Many studies have demonstrated a variety of benefits from breastfeeding, including lowering the risk of sudden infant death syndrome (SIDS). The first study linking breastfeeding with overall lower infant mortality was presented at the Pediatric Academic Society meeting in San Francisco on May 2, 2004 (Dr. Benjamin’s Spock’s birthday). Most babies do well however they are fed.
But, an analysis of 8944 U.S. babies demonstrated that those who were breastfed had a 21 percent lower chance of dying for any reason during the first year. Detailed results of the study appear online in the May, 2004 Pediatrics.
The longer children were breastfed, the greater the effect.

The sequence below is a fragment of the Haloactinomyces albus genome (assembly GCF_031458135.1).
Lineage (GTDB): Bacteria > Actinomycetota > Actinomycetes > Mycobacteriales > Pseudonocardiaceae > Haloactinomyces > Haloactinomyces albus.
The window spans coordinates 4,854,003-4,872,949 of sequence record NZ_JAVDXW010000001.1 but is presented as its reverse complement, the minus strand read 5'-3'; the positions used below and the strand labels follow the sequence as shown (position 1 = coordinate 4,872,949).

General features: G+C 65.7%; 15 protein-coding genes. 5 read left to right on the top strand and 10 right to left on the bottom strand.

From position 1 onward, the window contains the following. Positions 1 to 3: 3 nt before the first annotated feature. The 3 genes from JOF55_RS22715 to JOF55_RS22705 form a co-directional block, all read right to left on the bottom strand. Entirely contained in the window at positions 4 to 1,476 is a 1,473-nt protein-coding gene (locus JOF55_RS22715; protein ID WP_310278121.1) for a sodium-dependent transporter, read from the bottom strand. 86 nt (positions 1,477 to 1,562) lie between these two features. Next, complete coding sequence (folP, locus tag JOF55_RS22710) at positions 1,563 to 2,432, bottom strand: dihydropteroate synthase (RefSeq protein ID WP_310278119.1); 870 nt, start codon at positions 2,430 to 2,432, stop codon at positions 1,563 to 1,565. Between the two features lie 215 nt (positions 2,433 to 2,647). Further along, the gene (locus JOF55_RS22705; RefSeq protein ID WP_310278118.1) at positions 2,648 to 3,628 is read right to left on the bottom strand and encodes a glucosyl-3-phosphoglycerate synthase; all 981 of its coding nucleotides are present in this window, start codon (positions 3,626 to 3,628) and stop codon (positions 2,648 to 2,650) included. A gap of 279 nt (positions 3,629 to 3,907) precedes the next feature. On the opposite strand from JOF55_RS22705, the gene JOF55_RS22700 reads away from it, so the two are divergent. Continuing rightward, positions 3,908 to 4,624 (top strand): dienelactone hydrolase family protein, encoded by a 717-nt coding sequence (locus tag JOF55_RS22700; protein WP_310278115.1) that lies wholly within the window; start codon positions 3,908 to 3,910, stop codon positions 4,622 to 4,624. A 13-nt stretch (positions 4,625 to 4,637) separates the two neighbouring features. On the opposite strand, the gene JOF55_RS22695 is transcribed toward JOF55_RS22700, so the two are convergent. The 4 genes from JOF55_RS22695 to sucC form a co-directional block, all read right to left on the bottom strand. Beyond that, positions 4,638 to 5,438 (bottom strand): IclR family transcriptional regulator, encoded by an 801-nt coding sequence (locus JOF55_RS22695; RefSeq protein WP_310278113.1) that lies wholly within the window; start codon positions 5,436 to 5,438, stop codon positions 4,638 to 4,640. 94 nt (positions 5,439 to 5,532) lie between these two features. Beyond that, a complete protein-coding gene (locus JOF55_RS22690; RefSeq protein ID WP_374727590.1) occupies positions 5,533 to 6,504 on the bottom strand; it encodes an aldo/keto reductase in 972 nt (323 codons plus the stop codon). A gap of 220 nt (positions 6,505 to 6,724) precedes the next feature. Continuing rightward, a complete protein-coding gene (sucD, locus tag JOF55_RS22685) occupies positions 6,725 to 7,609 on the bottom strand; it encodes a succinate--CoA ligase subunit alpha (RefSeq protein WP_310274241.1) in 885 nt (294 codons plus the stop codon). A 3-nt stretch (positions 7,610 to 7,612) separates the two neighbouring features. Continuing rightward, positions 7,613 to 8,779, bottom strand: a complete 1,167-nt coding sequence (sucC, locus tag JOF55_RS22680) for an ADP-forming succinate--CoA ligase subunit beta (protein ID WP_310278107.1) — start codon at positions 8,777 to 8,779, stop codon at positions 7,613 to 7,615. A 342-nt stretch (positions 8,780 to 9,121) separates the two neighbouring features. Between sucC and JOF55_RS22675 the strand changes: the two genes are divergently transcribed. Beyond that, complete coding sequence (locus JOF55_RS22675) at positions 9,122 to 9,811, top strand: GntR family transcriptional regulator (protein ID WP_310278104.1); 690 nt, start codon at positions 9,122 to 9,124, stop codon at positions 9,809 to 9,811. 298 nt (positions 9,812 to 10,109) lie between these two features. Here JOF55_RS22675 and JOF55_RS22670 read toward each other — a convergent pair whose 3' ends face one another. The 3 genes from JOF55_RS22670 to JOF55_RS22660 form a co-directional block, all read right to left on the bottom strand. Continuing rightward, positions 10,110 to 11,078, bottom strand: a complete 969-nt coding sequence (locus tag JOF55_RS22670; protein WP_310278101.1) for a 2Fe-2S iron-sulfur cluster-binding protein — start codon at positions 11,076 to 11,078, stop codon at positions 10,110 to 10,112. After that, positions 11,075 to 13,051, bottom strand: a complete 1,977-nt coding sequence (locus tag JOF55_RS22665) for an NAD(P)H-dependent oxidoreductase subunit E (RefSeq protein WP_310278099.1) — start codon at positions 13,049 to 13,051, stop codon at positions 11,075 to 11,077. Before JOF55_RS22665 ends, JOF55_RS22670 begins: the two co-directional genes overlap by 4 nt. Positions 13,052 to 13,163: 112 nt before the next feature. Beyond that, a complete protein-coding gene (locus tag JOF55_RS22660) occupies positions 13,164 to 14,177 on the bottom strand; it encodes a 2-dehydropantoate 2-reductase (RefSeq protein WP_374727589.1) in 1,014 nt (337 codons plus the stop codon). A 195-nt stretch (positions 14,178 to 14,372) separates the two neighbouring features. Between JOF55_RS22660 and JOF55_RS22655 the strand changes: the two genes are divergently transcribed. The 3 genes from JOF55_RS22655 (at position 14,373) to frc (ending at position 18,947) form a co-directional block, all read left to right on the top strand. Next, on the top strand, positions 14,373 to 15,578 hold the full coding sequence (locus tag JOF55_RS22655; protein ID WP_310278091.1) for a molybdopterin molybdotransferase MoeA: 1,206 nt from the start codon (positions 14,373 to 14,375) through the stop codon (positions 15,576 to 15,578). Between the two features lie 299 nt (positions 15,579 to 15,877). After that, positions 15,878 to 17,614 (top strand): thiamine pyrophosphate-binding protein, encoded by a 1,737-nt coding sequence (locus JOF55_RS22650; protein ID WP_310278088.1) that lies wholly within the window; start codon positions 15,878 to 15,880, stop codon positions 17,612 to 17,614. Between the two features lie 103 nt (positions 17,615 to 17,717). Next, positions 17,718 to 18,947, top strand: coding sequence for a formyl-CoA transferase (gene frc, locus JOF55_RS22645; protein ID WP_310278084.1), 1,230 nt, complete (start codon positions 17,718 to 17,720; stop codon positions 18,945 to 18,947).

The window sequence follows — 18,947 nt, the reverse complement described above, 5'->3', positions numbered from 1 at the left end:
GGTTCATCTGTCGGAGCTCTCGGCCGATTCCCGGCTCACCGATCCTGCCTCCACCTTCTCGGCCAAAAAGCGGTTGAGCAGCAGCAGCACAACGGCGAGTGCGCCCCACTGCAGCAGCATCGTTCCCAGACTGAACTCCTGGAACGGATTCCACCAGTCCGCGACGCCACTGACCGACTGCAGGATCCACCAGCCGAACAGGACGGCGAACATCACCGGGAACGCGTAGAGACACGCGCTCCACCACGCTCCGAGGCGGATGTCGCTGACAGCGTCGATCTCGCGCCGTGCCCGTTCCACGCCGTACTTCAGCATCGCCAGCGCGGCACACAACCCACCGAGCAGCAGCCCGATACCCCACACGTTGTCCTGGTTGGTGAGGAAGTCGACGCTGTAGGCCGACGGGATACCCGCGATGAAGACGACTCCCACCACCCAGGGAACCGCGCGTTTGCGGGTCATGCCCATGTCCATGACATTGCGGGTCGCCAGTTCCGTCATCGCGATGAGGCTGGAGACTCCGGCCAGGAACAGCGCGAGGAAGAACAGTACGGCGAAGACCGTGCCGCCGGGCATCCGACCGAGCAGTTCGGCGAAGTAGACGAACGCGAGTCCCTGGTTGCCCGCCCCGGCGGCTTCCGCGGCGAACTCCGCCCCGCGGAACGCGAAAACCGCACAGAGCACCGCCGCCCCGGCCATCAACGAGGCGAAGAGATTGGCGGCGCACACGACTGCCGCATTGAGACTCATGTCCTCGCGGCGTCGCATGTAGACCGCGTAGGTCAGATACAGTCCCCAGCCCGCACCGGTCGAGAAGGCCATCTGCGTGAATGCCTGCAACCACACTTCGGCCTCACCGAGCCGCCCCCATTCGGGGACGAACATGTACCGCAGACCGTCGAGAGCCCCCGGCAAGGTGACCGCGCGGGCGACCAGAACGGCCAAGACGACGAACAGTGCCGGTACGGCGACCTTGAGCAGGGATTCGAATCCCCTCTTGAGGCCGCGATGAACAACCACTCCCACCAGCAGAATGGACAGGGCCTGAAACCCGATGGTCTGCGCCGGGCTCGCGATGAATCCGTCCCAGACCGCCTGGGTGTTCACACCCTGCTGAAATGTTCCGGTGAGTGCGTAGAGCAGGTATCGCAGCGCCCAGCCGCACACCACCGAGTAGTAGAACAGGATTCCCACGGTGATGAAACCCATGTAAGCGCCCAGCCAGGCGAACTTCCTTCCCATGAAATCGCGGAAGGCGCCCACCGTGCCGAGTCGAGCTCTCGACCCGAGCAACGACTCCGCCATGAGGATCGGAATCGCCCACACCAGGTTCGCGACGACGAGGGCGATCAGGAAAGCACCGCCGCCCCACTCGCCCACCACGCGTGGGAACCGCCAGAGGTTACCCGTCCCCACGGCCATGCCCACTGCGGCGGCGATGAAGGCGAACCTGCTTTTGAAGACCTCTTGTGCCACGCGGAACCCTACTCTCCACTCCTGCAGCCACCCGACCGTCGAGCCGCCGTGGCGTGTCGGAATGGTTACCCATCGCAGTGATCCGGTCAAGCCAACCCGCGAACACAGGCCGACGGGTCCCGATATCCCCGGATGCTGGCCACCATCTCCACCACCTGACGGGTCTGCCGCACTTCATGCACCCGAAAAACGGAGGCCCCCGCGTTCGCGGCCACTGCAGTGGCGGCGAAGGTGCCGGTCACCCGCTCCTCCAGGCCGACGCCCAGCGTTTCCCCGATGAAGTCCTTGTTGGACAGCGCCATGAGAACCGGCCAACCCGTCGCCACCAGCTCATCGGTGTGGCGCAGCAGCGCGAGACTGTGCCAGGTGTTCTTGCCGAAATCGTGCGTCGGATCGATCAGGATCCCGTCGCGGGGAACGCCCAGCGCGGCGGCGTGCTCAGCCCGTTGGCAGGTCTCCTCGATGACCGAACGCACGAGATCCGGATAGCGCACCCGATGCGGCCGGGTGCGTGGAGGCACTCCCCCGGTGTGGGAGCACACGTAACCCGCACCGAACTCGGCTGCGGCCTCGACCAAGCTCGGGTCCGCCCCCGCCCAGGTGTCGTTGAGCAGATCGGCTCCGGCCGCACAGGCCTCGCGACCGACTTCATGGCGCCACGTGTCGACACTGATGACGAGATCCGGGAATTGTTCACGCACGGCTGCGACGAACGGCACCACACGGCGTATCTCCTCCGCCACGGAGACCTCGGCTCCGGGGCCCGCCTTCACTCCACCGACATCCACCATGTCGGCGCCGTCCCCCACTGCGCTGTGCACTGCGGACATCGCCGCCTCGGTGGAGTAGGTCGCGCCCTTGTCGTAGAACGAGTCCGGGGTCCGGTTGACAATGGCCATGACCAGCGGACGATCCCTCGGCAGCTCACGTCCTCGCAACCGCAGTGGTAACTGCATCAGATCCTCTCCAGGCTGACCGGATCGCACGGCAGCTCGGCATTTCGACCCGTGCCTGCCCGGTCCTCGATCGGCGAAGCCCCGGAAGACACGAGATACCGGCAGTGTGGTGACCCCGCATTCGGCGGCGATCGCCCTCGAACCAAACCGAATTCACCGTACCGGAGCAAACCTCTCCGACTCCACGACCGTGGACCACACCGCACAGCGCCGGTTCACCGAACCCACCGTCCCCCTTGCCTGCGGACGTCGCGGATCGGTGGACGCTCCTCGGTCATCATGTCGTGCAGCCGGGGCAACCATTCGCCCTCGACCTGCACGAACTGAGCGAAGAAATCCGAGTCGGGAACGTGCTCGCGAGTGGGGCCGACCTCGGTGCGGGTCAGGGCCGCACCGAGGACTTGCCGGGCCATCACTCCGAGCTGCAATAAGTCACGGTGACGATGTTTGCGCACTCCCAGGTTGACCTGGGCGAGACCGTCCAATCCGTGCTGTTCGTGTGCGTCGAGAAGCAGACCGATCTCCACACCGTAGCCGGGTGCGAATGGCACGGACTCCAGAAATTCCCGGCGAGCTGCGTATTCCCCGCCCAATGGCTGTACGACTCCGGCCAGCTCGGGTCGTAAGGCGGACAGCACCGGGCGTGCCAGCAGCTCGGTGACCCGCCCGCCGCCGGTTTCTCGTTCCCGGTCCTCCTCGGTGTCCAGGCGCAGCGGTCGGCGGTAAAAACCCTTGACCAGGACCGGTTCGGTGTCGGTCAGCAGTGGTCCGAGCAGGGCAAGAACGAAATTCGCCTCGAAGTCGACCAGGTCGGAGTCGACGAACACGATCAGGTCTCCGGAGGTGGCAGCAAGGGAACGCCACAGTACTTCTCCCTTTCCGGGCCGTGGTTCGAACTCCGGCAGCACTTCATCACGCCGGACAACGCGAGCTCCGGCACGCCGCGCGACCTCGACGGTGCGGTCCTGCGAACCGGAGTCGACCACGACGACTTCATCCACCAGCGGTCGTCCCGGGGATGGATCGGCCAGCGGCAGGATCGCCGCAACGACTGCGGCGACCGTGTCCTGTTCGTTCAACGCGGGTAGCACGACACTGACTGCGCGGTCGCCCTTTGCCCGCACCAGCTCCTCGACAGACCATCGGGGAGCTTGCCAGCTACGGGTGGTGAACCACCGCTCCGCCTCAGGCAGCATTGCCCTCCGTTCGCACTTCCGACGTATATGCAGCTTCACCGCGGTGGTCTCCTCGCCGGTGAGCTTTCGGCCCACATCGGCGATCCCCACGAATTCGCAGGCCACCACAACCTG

In the study, the risk of death from SIDS was reduced by 16 percent in breastfed babies; the risk of death from injury by 31 percent. The good news is that among non-breastfed babies in the U.S., age one month to one year, about 997.3 out of 1000 will survive. Among those who are breastfed, about 997.9 will survive.
The 0.6 per 1000 difference seems small, but with about 4 million babies born each year, this difference would be about 2,400 babies lives in the U.S. alone. Around the world, 132 to 135 million babies are born each year . 97 out of 100 babies are not born in the U.S.
On May 3, 2004 the estimated U.S. population is over 293 million. But the world population is 6.4 billion. More than 19 out of twenty people in the world do not live in the U.S.
Encouraging breastfeeding is an important part of improving children’s health around the world.